Hall of Fame jockey Russell Baze scored his 7,000 career victory aboard This Is the Moment at the Alameda County Fair in Pleasanton, Calif. Baze became the sixth jockey to join the 7,000-win club.
Jockey Ray Sibille won his 3,000th career race, aboard Sporting Surf at Pleasanton.
Locust Hill Farm's undefeated filly Ruffian engaged Kentucky Derby winner Foolish Pleasure in a match race at Belmont Park. Racing on the lead, Ruffian sustained a severe leg injury and was pulled up by jockey Jacinto Vasquez. The filly was euthanized the following day when efforts to save her proved futile.
In the second of their 10 meetings, Alydar defeated Affirmed to win the Great American Stakes at Belmont Park. This was the first of Alydar's three victories over Affirmed.
Mary Hirsch became the first female to be licensed as a Thoroughbred trainer, in Illinois. Hirsch subsequently was licensed in Michigan that year and two years later, on April 9, she was licensed by The Jockey Club to train in New York.
Jockey Eibar Coa became the 59th jockey to win 4,000 races when he guided Maddy's Crowd to victory in the ninth race at Monmouth Park.
Landaluce, a two-year-old daughter of Seattle Slew, won the Hollywood Lassie Stakes by 21 lengths under the guidance of Laffit Pincay Jr. She ran the six furlong race in 1:08, just 3/5 of a second off the track record at Hollywood Park.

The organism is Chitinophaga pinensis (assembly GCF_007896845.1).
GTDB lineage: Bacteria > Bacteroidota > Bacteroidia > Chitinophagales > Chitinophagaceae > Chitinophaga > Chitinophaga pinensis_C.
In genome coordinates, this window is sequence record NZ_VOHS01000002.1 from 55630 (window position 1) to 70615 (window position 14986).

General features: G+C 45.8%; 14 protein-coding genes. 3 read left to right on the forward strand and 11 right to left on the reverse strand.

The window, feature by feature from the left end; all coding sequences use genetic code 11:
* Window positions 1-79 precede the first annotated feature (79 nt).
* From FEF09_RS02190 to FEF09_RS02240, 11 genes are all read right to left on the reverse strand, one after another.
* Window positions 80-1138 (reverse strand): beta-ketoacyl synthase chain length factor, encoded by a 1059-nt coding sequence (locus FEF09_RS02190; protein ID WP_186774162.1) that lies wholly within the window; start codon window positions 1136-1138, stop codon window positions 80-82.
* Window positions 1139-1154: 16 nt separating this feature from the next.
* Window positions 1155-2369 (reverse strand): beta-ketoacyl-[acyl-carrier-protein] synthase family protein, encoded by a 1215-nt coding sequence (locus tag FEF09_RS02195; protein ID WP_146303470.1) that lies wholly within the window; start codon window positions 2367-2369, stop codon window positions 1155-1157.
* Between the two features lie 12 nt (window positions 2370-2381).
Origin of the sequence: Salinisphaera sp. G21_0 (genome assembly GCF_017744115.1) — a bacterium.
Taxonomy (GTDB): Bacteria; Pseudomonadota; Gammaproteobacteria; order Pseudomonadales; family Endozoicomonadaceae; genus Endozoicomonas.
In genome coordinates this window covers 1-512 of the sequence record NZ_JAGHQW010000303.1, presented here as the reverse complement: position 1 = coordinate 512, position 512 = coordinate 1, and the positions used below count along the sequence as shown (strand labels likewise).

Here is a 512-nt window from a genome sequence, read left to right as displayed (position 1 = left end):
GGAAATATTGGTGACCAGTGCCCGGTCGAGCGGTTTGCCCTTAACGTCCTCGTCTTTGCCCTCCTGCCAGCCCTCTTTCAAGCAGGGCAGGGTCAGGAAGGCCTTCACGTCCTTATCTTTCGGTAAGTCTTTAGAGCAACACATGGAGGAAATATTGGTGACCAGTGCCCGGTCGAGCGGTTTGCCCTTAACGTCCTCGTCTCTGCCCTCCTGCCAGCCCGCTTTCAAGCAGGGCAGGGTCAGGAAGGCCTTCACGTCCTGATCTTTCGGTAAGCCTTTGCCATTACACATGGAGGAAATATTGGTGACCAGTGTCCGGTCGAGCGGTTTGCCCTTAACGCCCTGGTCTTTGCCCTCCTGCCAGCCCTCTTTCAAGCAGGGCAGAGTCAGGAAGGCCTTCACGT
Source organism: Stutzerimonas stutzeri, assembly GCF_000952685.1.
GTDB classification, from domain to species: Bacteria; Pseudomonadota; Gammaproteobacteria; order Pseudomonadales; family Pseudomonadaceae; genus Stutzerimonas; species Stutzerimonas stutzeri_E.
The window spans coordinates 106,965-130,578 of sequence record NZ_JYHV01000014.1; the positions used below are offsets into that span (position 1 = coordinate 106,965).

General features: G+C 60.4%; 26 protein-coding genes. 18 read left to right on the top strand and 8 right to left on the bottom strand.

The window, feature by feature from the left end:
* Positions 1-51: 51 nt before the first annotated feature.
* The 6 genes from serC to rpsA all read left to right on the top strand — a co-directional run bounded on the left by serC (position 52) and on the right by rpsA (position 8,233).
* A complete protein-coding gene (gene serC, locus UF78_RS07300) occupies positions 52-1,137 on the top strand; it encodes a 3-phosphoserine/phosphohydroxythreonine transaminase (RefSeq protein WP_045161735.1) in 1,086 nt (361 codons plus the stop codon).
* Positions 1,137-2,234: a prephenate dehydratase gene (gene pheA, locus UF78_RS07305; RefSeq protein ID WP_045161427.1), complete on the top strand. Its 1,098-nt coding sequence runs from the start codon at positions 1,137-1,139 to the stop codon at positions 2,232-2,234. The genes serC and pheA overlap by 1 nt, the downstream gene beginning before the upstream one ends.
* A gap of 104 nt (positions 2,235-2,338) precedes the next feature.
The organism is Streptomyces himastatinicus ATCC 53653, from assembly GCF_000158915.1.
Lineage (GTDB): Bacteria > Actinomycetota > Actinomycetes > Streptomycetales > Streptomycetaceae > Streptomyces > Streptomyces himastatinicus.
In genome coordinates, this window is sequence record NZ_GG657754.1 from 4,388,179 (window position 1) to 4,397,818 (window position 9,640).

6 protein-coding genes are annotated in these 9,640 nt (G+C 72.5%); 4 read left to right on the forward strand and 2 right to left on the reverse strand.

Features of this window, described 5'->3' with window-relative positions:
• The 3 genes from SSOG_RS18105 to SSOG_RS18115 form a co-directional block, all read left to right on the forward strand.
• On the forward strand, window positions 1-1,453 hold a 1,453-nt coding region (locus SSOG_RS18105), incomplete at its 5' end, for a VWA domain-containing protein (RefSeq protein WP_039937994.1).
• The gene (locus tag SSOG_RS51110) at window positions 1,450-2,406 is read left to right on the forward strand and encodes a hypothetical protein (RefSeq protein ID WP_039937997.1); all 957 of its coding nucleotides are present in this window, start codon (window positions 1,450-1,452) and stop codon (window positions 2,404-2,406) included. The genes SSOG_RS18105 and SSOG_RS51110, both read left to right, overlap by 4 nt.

Breeders' Cup Ltd. announced that supplemental entry fees would be added to the purses of Breeders' Cup Championship Day events.
Bold Ruler, sire of 82 stakes winners, including Secretariat, died at Claiborne Farm.
Jockey Kent Desormeaux rode his first winner, a three-year-old filly named Miss Tavern, in the fifth race at Evangeline Downs.
Cigar tied Citation's record of 16 consecutive victories, winning the Citation Challenge at Arlington International Racecourse.
The condition of injured Kentucky Derby winner Barbaro took a turn for the worse when it was discovered that the colt has developed acute laminitis in his left hind foot.
Funny Cide, winner of the 2003 Kentucky Derby, was retired. The popular New York-bred gelding then began a second career as a stable pony.
In his last race, Calumet Farm's six-year-old Citation won the Hollywood Gold Cup by four lengths, and became racing's first millionaire horse.
Television Games Network (TVG) made its official debut with horse racing programming available to 1.1 million C-band satellite homes though Superstar/Netlink Group, the nation's largest satellite programming provider.
Dr. Fager won his first race by seven lengths at Aqueduct racetrack. He was sent off at odds of 10-1.
After finishing fourth in his racing debut on July 4, Secretariat won his first race, under jockey Paul Feliciano. The six-length victory occurred at Aqueduct.
Jack Van Berg became the first trainer to win 5,000 races when he sent Art's Chandelle, a $10,000 claimer, to victory at Arlington Park.
The National Thoroughbred Racing Association (NTRA) confirmed that it had completed its purchase of the horseracing assets of Winner Communications via its newly formed subsidiary, NTRA Investments LLC.
Three-year-old filly Hallowed Dreams kept her record perfect and tied Cigar's and Citation's mark of 16 consecutive wins by taking the Dixie Miss Stakes at Louisiana Downs.